The New Jersey Teaching and Certification Resource

Anyone looking to teach in New Jersey will have to fulfill the requirements stipulated by the state’s Department of Education. The various pathways to teacher certification depend on experience and education, but are very similar to most US states. The traditional pathway to obtaining a New Jersey teacher certification is detailed on this page.

How to Become a Teacher in New Jersey

Like all US States, to be eligible for a New Jersey teacher certification, applicants must hold a bachelor’s degree, complete a New Jersey teachers certification program and pass the required examinations.

There are several types of New Jersey teacher certification available for those that fulfill the state requirement. Becoming a certified teacher in New Jersey means that there are plenty of choices for new teachers. A Certificate of Eligibility with Advanced Standing (CEAS) may be issued to someone who has completed an approved teacher education program and has met all requirements for certification. A Certificate of Eligibility may be issued to someone who has not yet completed a teacher education program, but who has met all other requirements for certification. A Provisional certificate may be requested by school system administrators for a prospective teacher that they have hired. This allows the teacher to accept the job, under provisions of mentoring, supervision, and evaluation. Finally, a Standard Certificate may be issued to someone who has met all certification requirements.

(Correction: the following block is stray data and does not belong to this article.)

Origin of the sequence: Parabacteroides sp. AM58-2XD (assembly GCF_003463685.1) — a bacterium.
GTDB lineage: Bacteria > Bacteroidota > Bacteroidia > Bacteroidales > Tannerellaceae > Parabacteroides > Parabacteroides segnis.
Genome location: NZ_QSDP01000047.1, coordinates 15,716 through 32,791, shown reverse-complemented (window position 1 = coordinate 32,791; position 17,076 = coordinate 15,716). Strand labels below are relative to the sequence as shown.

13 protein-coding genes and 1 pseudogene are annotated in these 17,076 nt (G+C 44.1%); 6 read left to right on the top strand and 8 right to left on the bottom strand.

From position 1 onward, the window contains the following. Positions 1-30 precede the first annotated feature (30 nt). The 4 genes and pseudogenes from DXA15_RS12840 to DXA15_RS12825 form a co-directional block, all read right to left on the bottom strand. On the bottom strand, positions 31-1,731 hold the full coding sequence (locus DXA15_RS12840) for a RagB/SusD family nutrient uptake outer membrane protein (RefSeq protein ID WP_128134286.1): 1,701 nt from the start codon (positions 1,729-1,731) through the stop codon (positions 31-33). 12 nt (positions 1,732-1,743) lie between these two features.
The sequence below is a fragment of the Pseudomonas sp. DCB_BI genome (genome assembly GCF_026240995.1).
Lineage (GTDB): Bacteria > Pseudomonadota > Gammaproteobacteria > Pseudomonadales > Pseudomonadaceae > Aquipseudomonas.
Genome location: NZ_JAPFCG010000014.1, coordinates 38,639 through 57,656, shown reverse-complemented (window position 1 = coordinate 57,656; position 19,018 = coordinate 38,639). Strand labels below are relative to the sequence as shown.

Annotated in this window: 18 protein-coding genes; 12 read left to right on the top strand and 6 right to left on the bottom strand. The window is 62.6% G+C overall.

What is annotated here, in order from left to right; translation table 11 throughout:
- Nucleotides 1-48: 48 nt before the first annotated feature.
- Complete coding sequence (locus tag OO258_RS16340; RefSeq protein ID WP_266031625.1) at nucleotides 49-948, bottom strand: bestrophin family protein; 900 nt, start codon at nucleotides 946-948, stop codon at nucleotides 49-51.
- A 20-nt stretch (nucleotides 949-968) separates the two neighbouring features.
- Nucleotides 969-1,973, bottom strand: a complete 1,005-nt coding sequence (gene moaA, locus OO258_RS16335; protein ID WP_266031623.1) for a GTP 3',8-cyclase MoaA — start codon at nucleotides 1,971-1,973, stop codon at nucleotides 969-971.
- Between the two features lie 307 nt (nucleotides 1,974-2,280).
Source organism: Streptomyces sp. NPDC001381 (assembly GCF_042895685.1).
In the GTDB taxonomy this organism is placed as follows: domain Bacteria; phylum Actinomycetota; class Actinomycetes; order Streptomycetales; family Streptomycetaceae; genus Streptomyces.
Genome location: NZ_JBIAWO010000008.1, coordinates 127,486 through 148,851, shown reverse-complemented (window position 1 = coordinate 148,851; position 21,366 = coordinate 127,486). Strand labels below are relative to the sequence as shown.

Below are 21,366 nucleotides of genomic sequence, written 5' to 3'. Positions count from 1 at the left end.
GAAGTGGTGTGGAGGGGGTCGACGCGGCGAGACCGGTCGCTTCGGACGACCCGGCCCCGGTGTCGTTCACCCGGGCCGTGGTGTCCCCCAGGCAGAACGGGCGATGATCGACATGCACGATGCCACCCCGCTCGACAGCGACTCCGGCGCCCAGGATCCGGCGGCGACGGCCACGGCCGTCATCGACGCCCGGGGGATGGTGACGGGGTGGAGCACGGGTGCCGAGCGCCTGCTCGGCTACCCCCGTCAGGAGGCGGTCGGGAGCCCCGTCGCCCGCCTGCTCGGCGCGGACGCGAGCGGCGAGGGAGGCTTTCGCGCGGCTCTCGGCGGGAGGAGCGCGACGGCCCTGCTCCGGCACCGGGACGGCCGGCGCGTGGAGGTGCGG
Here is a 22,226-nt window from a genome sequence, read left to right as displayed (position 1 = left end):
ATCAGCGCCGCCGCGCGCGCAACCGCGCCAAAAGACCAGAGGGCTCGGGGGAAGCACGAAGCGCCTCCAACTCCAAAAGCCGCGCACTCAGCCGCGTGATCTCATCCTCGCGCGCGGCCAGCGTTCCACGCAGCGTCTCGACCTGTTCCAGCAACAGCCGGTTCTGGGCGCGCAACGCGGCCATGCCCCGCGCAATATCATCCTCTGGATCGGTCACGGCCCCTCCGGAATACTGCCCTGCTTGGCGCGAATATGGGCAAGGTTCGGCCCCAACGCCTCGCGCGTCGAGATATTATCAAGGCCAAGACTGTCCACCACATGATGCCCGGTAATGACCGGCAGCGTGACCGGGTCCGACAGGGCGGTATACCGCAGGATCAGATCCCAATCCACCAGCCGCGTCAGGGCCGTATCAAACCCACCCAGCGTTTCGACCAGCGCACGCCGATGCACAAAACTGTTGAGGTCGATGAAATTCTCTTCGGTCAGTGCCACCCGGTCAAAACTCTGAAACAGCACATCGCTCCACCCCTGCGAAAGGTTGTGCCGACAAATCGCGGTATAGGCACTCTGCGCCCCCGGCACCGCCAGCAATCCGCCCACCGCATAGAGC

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For those teachers who have out-of-state certifications, reciprocity in New Jersey is possible providing that applicants meet the remaining requirements. For more information on reciprocity and New Jersey teacher certification renewal policies, contact the state’s Department of Education.

Finding Approved Teacher Education Programs in New Jersey